Considering the outstanding properties and special structure of LF, and excellent adsorption capacity of poly (acrylic acid) (PAA), in this paper a novel biomass adsorbent (LF-AA) was prepared by grafting loofah sponge fiber with acrylic acid (AA) via ultraviolet radiation grafting route. Rare earth ion (Ce(III)) was selected as a model to validate the adsorption property of LF-AA. We focused on the objectives: (1) to characterize physicochemical structure of LF-AA by scanning electron microscopy (SEM) and attenuated total reflectance Fourier transform infrared spectroscopy (ATR-FTIR); (2) to investigate the adsorption behavior of LF-AA for Ce(III) (i.e. effects of grafting yield, pH, ionic strength, adsorption kinetics and isotherms); (3) to evaluate the desorption and regeneration performance of LF-AA.

Chemicals and materials

Acrylic acid (AA, monomer), benzophenone (BP, photosensitizer), acetone (ACE), sodium chloride (NaCl), and Ce(NO3)3·6H2O were purchased from Sinopharm Chemical Reagent Co., Ltd (Shanghai, China). The stock solution of Ce(III) used in this study was prepared by dissolving Ce(NO3)3·6H2O in double distilled water. All substances were analytical grade and used without further purification.

Loofah sponge fiber was obtained from Hubei province, China. Protogenic loofah sponge fiber was cooked by boiling water for 30 min after cutting into strips, then washed with distilled water and dried under 333.15 K in vacuum environment for subsequent use.

Preparation of LF-AA

The LF-AA was prepared in two steps, as shown in Figure 1. Firstly, the LF&BP was prepared by soaking LF in BP solution of ethanol. Typically, the LF&BP was obtained by adding LF strip into 25 mL of 0.1 wt.% BP solution of ethanol and then drying at 323.15 K. Secondly, the graft polymerization of LF&BP was achieved by the hydrogen abstraction reaction of AA and LF via ultraviolet radiation grafting route. In a typical reaction, one strip of LF&BP (with a total weight of about 1.0 g) was introduced in 25 mL of water, and AA solution (5 mL in 50 mL water) was added into a quartz tube, ensuring the LF was immersed in AA solution, and then the polymer grafting occurred by the UV-irradiation (UV lamp, power of 7 W, wavelength of 254 nm) for 6 h. Afterwards, the product was washed by boiling water and subjected to soxhlet extraction with acetone for 24 h to remove the homopolymers likely to be formed. Finally, the product (LF-AA) was dried in a vacuum oven at 333.15 K.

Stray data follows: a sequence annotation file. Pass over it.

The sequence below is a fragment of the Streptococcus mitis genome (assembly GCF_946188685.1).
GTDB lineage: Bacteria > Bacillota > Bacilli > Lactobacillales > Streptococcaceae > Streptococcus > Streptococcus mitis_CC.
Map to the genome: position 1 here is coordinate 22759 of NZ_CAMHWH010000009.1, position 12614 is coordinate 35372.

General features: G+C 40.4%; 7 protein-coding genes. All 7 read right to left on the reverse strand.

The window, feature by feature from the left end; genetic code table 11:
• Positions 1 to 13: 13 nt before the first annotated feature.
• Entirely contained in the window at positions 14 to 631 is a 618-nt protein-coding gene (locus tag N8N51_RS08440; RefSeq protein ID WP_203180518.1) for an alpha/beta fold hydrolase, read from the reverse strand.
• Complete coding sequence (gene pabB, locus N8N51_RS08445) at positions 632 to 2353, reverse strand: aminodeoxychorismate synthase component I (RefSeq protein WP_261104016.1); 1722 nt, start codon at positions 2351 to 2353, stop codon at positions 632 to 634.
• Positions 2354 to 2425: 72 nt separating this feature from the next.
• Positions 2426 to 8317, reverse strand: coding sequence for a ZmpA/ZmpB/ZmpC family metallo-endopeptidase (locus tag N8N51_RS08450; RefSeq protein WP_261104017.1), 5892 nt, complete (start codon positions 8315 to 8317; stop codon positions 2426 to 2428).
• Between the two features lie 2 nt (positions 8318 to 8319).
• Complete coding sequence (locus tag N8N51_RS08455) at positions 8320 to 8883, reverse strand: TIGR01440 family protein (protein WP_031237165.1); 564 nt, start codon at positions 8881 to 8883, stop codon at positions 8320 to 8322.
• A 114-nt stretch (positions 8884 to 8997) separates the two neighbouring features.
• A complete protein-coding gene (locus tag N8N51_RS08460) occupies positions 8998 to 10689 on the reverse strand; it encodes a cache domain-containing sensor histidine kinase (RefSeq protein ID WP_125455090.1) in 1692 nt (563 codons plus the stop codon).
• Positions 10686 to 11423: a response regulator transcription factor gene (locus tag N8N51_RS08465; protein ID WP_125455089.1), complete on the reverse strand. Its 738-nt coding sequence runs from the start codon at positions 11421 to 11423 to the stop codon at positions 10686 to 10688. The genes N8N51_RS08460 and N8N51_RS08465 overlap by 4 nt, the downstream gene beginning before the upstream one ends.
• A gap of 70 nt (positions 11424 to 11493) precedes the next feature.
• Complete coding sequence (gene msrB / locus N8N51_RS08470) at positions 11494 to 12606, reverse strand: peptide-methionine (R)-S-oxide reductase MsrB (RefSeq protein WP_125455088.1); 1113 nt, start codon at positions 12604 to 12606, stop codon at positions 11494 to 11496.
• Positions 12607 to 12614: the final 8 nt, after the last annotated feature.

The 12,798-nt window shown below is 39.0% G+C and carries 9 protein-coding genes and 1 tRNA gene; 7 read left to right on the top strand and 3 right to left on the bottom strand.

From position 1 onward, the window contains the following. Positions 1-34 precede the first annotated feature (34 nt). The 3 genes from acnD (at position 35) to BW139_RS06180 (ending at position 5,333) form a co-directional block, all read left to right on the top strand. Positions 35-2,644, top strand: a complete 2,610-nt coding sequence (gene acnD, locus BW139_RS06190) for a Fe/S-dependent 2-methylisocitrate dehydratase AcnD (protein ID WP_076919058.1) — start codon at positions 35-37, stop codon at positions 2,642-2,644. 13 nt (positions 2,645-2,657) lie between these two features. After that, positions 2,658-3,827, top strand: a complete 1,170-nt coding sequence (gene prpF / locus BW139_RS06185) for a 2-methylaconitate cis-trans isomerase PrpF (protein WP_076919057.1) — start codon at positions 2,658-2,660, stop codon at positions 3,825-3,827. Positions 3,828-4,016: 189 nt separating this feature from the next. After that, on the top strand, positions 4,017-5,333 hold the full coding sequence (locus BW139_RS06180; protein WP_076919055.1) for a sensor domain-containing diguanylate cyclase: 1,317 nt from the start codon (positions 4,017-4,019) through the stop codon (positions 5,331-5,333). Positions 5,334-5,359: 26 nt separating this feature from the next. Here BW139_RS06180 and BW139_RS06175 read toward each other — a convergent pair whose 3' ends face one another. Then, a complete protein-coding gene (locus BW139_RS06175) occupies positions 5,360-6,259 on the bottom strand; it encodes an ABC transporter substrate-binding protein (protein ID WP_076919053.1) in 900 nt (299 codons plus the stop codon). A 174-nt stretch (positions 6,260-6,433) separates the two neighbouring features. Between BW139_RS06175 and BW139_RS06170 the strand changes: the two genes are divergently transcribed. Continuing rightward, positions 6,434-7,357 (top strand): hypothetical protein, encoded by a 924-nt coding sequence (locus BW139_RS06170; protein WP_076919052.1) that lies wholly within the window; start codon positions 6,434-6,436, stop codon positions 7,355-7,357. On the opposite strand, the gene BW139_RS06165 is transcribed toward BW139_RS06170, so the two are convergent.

Figure 1

Scheme of preparation of LF-AA composite.

Figure 1

Scheme of preparation of LF-AA composite.

Characterization

Observations of the morphology of LF and LF-AA were characterized by field emission scanning electron microscope (FE-SEM) (SU8010, Hitachi, Ltd, Japan). The surface functional groups of LF and LF-AA were detected by FTIR (Nicolet iS50, Thermo Fisher Scientific Inc., USA), where the spectra were performed by ATR and recorded from 4,000 to 400 cm−1.

Batch adsorption experiments

The Ce(III) adsorption properties of LF-AA were primarily evaluated by using a batch adsorption experiment. Typically, 20 mL of Ce(III) solution with desired concentration and 10 mg of LF-AA were added to a vial and then shaken with a speed of 150 shakes·min−1 in a thermostat shaker at 303.15 K for 4 h. Then the adsorbent was separated and the composition of solutions was determined by ICP (DGS-III, Shanghai Tailun Spectrometry Co. Ltd, China) to monitor the change of Ce(III) concentration before and after adsorption. The effect of pH on Ce(III) was adjusted in the range from 1.0 to 6.0 and maintained by 1 M NaOH or HCl, respectively. The effect of ionic strength (NaCl) was also studied by adjusted solution at various Ce(III) concentrations (50–500 mg/L) and different ionic strength (1–80 mmol/L) at optimal pH. The adsorption kinetic was conducted at three initial Ce(III) concentrations (100, 200 and 300 mg/L) by varying the contact time from 5 to 300 minutes at optimal pH. The adsorption isotherm on the adsorption of LF-AA toward Ce(III) was studied with a range of initial Ce(III) concentrations at optimal pH from 50 to 400 mg/L at 303.15, 313.15 and 323.15 K, respectively. The adsorption capacity was calculated as follows:
formula
1
where qe (mg/g) is the adsorption capacity of Ce(III) at equilibrium, V (L) is the volume of solution and m (g) is the amount of adsorbent, C0 (mg/L) and Ce (mg/L) are the concentrations of Ce(III) at initial and equilibrium, respectively.

Reusability of LF-AA